## One Step, Two Steps

### August 18, 2017

Today’s exercise is a simple matter of counting:

Suppose you can take either one or two steps at a time. How many ways can you travel a distance of n steps? For instance, there is 1 way to travel a distance of 1 step, 2 ways (1+1 and 2) to travel two steps, and 3 ways (1+1+1, 1+2 and 2+1) to travel three steps.

Your task is to write a program to count the number of ways to travel a distance of n steps, taking 1 or 2 steps at a time. When you are finished, you are welcome to read or run a suggested solution, or to post your own solution or discuss the exercise in the comments below.

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### 2 Responses to “One Step, Two Steps”

1. Rutger said

Given you have reached step n, you could have gotten there in two ways:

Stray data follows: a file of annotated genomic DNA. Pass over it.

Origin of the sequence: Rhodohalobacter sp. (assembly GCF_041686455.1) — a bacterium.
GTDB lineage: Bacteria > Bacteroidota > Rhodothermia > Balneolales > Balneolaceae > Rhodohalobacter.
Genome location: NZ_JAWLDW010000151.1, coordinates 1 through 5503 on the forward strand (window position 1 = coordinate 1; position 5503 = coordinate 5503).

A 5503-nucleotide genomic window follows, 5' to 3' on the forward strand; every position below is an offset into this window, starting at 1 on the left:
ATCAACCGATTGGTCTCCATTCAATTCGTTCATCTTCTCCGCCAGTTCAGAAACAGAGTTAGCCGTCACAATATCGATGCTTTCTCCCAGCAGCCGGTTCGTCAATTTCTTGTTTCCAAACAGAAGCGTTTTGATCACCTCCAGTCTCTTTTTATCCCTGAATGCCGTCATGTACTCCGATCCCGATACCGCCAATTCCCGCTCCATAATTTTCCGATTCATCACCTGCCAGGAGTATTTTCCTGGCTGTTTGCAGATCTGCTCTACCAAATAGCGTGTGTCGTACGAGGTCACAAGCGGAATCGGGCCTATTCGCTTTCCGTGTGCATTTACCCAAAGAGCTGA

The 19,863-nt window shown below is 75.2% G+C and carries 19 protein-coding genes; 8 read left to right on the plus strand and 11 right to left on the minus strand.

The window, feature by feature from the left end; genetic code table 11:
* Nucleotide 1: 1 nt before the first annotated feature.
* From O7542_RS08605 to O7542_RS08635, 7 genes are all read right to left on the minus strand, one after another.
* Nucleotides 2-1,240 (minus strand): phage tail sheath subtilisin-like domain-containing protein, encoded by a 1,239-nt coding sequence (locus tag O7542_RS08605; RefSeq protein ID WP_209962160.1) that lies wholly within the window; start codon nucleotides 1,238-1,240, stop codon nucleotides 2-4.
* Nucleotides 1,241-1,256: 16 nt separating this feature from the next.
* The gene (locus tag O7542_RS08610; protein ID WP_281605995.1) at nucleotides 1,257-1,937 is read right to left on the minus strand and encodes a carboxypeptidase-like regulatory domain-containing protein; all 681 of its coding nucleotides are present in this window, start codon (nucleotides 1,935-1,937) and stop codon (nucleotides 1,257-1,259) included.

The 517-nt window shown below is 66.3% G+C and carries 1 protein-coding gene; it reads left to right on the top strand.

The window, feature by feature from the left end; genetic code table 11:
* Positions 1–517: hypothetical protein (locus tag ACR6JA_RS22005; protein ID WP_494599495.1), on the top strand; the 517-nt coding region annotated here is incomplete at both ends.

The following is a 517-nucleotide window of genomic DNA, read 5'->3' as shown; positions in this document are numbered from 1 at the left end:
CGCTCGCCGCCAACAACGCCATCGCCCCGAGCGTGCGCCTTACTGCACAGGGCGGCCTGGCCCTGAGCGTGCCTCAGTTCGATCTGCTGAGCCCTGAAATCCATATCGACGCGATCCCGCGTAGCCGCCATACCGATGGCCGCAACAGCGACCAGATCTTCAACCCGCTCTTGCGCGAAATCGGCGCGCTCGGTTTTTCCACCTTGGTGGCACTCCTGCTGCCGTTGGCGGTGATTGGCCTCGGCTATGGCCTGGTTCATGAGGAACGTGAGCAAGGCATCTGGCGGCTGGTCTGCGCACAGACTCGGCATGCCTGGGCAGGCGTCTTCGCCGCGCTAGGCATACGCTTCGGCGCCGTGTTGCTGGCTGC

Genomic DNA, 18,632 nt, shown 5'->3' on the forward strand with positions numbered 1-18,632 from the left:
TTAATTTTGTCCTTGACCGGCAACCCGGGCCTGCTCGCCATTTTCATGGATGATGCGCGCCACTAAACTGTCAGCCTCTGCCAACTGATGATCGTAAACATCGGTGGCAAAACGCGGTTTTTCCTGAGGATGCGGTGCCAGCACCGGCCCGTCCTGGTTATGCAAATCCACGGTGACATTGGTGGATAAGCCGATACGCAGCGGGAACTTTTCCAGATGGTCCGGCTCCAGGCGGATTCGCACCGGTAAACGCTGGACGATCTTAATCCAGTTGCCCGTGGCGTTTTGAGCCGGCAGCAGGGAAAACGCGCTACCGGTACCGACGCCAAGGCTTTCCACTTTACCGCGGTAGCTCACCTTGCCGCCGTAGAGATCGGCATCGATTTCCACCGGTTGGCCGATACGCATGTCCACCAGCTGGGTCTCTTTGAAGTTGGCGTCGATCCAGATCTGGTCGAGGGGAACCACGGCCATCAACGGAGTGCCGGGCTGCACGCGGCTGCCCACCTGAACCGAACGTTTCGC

a) stepping to n-2 and doing a +2 step
b) stepping to n-1 and going a +1 step

so f(n) = f(n-2) + f(n-1), which reeks of Fibonacci with f(1) = 1 (take a +1 step), f(2) = 2 (take two +1 steps or one +2 step).

For in implementation of Fibonacci I keep on ging this guy credits for his beautiful (although inefficient) Fib oneliner: http://paulhankin.github.io/Fibonacci/

def fib(n):
return (4 << n*(3+n)) // ((4 << 2*n) – (2 << n) – 1) & ((2 << n) – 1)

2. ZSG1 ;
Q
;
DO ;
F I=1:1:10 W !,I," –> ",\$\$F^ZSG1(I,0,0)
Q
;
F(GOAL,SUBTOTAL,TALLY) ;
S TALLY=\$\$G(GOAL,SUBTOTAL,TALLY,1)
S TALLY=\$\$G(GOAL,SUBTOTAL,TALLY,2)
Q TALLY
;
G(GOAL,SUBTOTAL,TALLY,NUM) ;
I SUBTOTAL+NUM>GOAL Q TALLY
I SUBTOTAL+NUM=GOAL Q TALLY+1
Q \$\$F(GOAL,SUBTOTAL+NUM,TALLY)

1 –> 1
2 –> 2
3 –> 3
4 –> 5
5 –> 8
6 –> 13
7 –> 21
8 –> 34
9 –> 55
10 –> 89